“Minnie says they have entire stores devoted to experimentation of a certain sort.” Definitely muffled. Her mother had retreated to the closet, that sanctuary where only the most sacred of subjects were discussed on the phone—divorce, unexpected pregnancies and hurried marriages. “Not that there’s anything wrong with it. You’re young, and you always were the curious one. There is absolutely no cause for embarrassment. In my day, well, really we—”
“Mo-ther!” Emphasis on both syllables. The tone perfected by teenagers everywhere. Egypt cringed. Why did she always revert to a child whenever she talked with her mother?
“Yes, dear?”
Egypt’s chest expanded as she filled her lungs with air. She had flirted with the line in the sand long enough. It was time to commit herself to battle. Utterly. Completely. “I’m spending New Year’s in Dragoon’s Springs.”
“Really?” Disappointment trimmed the happiness in her mother’s voice.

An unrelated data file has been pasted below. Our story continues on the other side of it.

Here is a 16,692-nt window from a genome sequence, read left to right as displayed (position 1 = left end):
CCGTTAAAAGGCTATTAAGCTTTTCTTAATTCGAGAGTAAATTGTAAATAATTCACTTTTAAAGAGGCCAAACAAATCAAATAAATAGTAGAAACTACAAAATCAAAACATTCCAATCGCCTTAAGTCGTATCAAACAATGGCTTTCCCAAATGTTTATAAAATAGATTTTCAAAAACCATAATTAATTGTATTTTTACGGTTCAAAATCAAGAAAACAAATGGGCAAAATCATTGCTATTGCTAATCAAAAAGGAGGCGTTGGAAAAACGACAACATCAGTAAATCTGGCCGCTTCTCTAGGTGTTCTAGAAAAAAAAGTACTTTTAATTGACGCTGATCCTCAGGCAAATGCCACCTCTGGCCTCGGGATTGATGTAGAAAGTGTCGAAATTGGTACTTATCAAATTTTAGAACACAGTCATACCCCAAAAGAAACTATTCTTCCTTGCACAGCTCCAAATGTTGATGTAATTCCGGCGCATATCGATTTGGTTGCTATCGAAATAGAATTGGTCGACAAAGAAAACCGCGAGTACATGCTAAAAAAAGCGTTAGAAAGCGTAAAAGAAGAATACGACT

“Really.” Cowardice beat against her skull. It wasn’t too late. She could still back out. Egypt shored up her courage. No surrender, no prisoners. She would spend a week at home, visiting with friends, catching up with family, being the object of pity and speculation and answering impertinent questions. Small-town America. Is it any wonder she left?
“You’re not still in love with Darrell, are you? He really isn’t right for you.”
Egypt nodded, rubbed at the ache spreading across her chest. None of them had been. But knowing the truth didn’t lessen the sting. “I know, Mom. There were signs. Darrell is obnoxious and controlling, hates pets of any kind, can’t dance, despises big band music and would rather buy one front-row ticket to the hockey game than two in the nosebleed seats.”
“He’s also marrying your sister, dear.”
“Yes,” Stitches jumped as she lifted his cage. The teddybear hamster blinked up at her then scurried up the pink plastic tube to the room above. Metal rattled as she secured it to the carry-on with another bungee cord. “He’s perfect for Paris.”